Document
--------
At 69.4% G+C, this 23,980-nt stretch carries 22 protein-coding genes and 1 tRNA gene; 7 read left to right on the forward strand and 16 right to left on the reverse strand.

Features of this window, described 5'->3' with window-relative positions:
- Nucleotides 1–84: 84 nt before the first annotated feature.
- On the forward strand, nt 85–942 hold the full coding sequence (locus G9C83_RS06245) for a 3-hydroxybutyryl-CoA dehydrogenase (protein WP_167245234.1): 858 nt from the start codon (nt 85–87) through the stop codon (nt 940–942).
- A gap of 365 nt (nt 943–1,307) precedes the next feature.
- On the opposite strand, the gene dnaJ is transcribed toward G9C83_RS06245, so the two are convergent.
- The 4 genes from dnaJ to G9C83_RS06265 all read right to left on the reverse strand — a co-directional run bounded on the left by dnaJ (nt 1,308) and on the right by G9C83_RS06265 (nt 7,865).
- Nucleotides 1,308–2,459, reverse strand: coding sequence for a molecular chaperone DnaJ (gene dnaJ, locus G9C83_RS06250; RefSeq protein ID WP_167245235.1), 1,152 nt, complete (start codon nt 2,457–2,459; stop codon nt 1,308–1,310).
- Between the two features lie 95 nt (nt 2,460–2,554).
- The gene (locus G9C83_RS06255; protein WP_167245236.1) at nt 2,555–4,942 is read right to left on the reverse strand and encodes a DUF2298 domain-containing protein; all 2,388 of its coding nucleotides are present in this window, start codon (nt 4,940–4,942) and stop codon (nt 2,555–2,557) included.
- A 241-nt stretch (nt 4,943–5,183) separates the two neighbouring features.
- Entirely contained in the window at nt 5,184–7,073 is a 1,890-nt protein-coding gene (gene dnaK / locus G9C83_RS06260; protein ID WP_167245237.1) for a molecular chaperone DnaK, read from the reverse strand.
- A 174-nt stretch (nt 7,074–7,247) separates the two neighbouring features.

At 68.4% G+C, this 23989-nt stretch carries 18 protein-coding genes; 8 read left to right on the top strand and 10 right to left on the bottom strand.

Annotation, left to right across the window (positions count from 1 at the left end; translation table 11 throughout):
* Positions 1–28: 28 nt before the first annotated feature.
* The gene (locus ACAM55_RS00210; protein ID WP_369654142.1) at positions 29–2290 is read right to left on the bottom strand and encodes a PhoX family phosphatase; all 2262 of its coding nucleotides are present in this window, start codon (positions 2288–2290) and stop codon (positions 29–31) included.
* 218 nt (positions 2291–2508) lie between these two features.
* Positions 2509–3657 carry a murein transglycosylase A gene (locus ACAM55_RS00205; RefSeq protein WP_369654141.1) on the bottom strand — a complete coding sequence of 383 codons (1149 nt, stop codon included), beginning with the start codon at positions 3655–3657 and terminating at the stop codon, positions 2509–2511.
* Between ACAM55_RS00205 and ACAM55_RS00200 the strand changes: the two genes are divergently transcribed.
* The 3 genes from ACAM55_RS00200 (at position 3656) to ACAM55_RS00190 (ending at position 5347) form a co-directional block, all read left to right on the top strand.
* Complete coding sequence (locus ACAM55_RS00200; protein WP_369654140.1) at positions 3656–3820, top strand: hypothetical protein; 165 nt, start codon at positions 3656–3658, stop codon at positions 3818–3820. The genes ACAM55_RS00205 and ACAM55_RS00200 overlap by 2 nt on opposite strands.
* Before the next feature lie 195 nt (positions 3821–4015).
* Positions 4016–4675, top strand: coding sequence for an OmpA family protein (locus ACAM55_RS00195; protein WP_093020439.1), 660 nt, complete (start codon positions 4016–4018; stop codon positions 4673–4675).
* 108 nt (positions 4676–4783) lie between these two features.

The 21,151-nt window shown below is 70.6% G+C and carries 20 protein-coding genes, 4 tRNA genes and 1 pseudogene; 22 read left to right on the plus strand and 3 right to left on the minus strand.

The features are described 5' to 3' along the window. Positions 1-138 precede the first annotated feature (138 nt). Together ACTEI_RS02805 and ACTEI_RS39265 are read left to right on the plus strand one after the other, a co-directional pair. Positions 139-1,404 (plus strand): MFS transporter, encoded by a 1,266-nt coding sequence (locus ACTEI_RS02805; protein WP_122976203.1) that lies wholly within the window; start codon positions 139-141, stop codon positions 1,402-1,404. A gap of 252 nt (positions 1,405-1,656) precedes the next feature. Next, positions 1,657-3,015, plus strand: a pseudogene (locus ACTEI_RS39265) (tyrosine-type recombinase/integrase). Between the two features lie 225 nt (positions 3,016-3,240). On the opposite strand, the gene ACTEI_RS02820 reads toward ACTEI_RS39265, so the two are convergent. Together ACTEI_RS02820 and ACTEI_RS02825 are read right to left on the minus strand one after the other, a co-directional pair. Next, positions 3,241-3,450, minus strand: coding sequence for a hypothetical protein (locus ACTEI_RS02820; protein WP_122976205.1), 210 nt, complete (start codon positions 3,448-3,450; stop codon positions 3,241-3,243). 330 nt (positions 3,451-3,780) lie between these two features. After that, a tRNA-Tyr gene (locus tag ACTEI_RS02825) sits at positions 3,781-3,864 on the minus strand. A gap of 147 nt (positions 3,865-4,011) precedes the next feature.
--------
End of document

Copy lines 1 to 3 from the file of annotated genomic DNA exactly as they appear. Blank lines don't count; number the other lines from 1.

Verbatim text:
At 69.4% G+C, this 23,980-nt stretch carries 22 protein-coding genes and 1 tRNA gene; 7 read left to right on the forward strand and 16 right to left on the reverse strand.

Features of this window, described 5'->3' with window-relative positions:
- Nucleotides 1–84: 84 nt before the first annotated feature.